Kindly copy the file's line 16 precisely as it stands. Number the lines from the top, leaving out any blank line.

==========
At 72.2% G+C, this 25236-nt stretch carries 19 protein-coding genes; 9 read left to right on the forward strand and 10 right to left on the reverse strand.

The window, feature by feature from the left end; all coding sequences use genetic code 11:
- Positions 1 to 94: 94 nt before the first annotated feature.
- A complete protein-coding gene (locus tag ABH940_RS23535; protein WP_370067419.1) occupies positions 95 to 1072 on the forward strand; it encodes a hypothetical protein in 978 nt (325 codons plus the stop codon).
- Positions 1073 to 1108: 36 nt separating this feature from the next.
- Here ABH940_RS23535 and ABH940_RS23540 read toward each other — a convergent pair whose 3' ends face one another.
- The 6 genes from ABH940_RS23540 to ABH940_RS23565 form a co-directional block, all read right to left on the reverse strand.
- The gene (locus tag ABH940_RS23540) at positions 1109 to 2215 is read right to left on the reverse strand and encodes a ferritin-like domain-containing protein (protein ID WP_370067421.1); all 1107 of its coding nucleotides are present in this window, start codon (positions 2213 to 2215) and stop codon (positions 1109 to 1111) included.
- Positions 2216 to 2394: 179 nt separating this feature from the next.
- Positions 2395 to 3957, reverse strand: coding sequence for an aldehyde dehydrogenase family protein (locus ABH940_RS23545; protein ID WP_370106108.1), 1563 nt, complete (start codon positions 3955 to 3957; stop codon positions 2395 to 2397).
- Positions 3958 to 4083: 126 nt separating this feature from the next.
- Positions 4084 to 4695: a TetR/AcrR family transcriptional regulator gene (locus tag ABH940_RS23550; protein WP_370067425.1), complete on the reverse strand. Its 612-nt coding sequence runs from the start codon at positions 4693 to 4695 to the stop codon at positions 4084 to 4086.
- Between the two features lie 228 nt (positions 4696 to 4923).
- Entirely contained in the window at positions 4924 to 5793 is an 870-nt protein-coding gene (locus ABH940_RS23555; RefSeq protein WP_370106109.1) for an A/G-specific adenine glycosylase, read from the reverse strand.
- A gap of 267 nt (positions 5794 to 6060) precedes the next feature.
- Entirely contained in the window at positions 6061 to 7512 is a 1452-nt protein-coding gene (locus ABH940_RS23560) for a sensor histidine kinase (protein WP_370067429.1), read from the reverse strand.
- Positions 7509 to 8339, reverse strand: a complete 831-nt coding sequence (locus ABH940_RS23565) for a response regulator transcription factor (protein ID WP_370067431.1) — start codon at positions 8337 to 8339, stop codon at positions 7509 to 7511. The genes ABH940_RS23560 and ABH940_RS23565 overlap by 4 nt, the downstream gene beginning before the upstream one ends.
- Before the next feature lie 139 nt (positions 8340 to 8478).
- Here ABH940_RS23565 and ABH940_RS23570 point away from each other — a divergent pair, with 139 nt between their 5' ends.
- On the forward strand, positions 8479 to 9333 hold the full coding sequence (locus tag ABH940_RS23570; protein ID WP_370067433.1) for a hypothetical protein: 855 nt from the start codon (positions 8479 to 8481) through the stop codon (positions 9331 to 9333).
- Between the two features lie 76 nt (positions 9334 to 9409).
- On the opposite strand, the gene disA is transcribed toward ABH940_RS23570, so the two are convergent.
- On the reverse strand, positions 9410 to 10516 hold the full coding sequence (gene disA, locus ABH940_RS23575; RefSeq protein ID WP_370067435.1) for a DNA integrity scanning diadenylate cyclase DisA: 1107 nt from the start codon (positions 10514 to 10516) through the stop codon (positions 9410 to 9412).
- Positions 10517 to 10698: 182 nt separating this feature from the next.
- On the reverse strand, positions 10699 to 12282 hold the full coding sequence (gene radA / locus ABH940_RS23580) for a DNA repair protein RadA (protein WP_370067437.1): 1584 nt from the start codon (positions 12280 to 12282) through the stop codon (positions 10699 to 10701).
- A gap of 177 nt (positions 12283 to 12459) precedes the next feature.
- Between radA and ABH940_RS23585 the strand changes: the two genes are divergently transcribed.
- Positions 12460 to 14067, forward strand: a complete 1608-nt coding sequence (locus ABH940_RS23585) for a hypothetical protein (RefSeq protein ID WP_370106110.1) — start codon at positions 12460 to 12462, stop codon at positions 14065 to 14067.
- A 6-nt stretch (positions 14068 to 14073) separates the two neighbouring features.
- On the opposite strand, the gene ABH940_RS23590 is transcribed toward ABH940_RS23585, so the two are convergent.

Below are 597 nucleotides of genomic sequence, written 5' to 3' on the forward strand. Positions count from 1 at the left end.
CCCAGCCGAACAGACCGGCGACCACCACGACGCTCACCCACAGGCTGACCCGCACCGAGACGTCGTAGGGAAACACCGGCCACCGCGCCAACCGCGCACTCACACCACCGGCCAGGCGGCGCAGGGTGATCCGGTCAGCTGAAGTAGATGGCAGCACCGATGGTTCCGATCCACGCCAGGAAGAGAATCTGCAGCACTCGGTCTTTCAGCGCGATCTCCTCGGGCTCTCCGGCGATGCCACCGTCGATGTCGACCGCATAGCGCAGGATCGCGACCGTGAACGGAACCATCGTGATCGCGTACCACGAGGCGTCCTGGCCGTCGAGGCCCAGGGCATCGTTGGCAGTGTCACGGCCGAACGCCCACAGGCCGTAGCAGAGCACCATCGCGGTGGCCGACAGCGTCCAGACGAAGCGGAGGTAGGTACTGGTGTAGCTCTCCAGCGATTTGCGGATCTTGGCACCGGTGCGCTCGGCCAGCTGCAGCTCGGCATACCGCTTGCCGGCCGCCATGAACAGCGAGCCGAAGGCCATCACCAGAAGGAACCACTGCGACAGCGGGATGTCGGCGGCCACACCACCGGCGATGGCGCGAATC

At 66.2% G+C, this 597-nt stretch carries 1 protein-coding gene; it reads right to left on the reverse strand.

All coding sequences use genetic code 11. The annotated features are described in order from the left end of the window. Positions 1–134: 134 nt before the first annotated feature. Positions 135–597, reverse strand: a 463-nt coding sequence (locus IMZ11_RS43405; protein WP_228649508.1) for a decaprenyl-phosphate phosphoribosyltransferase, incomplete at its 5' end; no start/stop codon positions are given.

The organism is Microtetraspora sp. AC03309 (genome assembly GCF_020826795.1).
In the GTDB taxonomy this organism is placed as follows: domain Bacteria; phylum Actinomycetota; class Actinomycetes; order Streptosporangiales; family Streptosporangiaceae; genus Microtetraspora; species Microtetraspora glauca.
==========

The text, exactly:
- Entirely contained in the window at positions 6061 to 7512 is a 1452-nt protein-coding gene (locus ABH940_RS23560) for a sensor histidine kinase (protein WP_370067429.1), read from the reverse strand.